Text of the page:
Midlands under-represented on the small screen, says Line of Duty writer

The Midlands is under-represented on television because of the way the industry is structured, says the writer of hit dramas Line of Duty and Bodyguard.

Jed Mercurio
Jed Mercurio

Former Cannock schoolboy Jed Mercurio, who worked as a junior doctor in Wolverhampton before finding fame as a TV writer, was speaking at a Wolverhampton Literature Festival event held online.

Mercurio, who rose to fame in the 1990s as the writer of Dudley-based sitcom The Grimleys, said: "If you watch TV you don't often see the Midlands to the same extent that you see Manchester, Leeds or Glasgow or whatever, part of that is because the industry is set up in a certain way.

"There used to be a lot of regional programming in the Midlands, and a lot of that has vanished."

Mercurio, 54, said as a youngster he had no interest in arts and literature whatsoever, and once applied to become an astronaut and passed the initial selection stages.

But when he realised he could make a career as a TV writer, he developed a strong ambition to see the Midlands represented on the small screen.

"I certainly grew up feeling it would be great to represent the Midlands a little bit more," he said.

"Obviously The Grimleys was totally set there, and the other work I've done, where we haven't necessarily specified the location, there's still a Midlands feel. There was a Midlands feel to Cardiac Arrest, there was to Bodies, and there certainly is to Line of Duty."

Born in Nelson, Lancashire, Mercurio moved to Cannock as a child, where he attended 'a very ordinary comprehensive school' before studying medicine at Birmingham University.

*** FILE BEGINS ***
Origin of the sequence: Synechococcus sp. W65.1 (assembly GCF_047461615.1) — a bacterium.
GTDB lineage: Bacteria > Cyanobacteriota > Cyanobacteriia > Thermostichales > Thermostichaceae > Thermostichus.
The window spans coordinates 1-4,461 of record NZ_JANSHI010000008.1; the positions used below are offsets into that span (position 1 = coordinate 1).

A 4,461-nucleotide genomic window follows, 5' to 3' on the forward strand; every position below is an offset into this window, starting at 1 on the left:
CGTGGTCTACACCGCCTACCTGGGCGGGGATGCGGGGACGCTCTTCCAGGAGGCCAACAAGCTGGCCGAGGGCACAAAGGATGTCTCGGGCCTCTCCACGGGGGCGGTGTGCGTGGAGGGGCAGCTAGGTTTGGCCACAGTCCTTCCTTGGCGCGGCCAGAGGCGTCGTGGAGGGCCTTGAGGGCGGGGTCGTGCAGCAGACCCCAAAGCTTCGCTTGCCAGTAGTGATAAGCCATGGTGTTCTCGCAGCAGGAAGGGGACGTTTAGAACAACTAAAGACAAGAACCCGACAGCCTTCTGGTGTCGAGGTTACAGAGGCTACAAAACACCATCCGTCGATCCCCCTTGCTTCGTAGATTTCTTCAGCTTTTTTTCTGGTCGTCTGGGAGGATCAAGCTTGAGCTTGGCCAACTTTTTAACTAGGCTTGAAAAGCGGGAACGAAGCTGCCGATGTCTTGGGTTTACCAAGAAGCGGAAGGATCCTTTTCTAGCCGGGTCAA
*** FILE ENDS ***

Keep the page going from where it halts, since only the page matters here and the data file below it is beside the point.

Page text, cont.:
He was working as a doctor when he saw an advertisement in the British Medical Journal for a medical adviser for a proposed new comedy series set in a hospital. But the programme makers instead asked Mercurio to write an earthy, cynical drama from a junior doctor's perspective, which became the popular BBC series Cardiac Arrest.

Then using the pseudonym John MacUre, he was still working as a doctor when the series was broadcast from 1994-86. He said the series was well received among fellow junior doctors, although the consultants and nurses, often portrayed as arrogant or lazy, were less impressed.

Its success allowed him to quit medicine and become a full-time writer, and his next major TV series was The Grimleys, which ran from 1997 to 2001.

Now better known for gritty thrillers Line of Duty and Bodyguards, he said he found institutions such as the police and NHS interesting as historically they had been portrayed in an idealised light.

"They have been about how these institutions are fundamentally getting things right. Things may go wrong but the protagonist will go that extra mile and the service they give will be outstanding. Whereas if you look at the real world, there is a huge amount of dissatisfaction with the way our institutions are run."

He said while The Grimleys revolved around an aspiring writer growing up in the Midlands, it was in no way autobiographical.

"In terms of the characters, I was probably more like the younger brother who wasn't really interested in literature or art at all," he said. "That character of Gordon Grimley, who considers himself to be a poet in the making, was absolutely not what I was like."

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